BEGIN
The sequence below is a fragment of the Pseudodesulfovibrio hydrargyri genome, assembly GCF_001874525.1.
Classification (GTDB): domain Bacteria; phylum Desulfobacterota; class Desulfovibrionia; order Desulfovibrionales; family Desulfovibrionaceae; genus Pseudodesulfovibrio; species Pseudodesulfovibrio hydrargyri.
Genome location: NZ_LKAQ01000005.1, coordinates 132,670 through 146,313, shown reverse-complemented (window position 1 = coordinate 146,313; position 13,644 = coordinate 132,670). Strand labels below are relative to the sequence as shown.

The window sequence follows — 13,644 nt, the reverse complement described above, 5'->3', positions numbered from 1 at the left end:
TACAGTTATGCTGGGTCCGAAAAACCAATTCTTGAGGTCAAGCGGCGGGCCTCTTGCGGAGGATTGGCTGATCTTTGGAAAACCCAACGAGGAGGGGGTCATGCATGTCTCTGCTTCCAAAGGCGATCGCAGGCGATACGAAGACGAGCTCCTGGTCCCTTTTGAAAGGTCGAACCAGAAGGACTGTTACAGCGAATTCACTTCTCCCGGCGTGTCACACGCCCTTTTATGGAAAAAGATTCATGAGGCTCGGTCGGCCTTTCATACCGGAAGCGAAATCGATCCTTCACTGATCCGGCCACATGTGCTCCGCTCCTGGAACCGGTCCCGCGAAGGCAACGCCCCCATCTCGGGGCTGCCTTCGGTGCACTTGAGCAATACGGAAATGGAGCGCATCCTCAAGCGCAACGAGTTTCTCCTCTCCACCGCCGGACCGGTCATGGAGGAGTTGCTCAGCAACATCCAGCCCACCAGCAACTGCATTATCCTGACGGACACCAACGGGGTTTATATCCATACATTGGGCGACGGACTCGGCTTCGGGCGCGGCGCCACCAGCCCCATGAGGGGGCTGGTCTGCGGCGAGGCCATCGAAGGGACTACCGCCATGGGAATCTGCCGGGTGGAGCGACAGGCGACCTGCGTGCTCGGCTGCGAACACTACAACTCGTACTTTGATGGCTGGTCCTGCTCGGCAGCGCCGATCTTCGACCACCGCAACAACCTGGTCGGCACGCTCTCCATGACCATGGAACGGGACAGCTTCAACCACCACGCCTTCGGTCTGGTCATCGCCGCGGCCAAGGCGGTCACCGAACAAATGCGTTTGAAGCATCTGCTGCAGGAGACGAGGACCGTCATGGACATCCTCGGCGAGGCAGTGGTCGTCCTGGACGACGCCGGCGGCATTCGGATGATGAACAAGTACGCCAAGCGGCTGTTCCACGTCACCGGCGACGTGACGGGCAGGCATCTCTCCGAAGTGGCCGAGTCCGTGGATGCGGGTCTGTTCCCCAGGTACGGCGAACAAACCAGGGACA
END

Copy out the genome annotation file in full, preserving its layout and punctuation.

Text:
The sequence below is a fragment of the Pseudodesulfovibrio hydrargyri genome, assembly GCF_001874525.1.
Classification (GTDB): domain Bacteria; phylum Desulfobacterota; class Desulfovibrionia; order Desulfovibrionales; family Desulfovibrionaceae; genus Pseudodesulfovibrio; species Pseudodesulfovibrio hydrargyri.
Genome location: NZ_LKAQ01000005.1, coordinates 132,670 through 146,313, shown reverse-complemented (window position 1 = coordinate 146,313; position 13,644 = coordinate 132,670). Strand labels below are relative to the sequence as shown.

The window sequence follows — 13,644 nt, the reverse complement described above, 5'->3', positions numbered from 1 at the left end:
TACAGTTATGCTGGGTCCGAAAAACCAATTCTTGAGGTCAAGCGGCGGGCCTCTTGCGGAGGATTGGCTGATCTTTGGAAAACCCAACGAGGAGGGGGTCATGCATGTCTCTGCTTCCAAAGGCGATCGCAGGCGATACGAAGACGAGCTCCTGGTCCCTTTTGAAAGGTCGAACCAGAAGGACTGTTACAGCGAATTCACTTCTCCCGGCGTGTCACACGCCCTTTTATGGAAAAAGATTCATGAGGCTCGGTCGGCCTTTCATACCGGAAGCGAAATCGATCCTTCACTGATCCGGCCACATGTGCTCCGCTCCTGGAACCGGTCCCGCGAAGGCAACGCCCCCATCTCGGGGCTGCCTTCGGTGCACTTGAGCAATACGGAAATGGAGCGCATCCTCAAGCGCAACGAGTTTCTCCTCTCCACCGCCGGACCGGTCATGGAGGAGTTGCTCAGCAACATCCAGCCCACCAGCAACTGCATTATCCTGACGGACACCAACGGGGTTTATATCCATACATTGGGCGACGGACTCGGCTTCGGGCGCGGCGCCACCAGCCCCATGAGGGGGCTGGTCTGCGGCGAGGCCATCGAAGGGACTACCGCCATGGGAATCTGCCGGGTGGAGCGACAGGCGACCTGCGTGCTCGGCTGCGAACACTACAACTCGTACTTTGATGGCTGGTCCTGCTCGGCAGCGCCGATCTTCGACCACCGCAACAACCTGGTCGGCACGCTCTCCATGACCATGGAACGGGACAGCTTCAACCACCACGCCTTCGGTCTGGTCATCGCCGCGGCCAAGGCGGTCACCGAACAAATGCGTTTGAAGCATCTGCTGCAGGAGACGAGGACCGTCATGGACATCCTCGGCGAGGCAGTGGTCGTCCTGGACGACGCCGGCGGCATTCGGATGATGAACAAGTACGCCAAGCGGCTGTTCCACGTCACCGGCGACGTGACGGGCAGGCATCTCTCCGAAGTGGCCGAGTCCGTGGATGCGGGTCTGTTCCCCAGGTACGGCGAACAAACCAGGGACA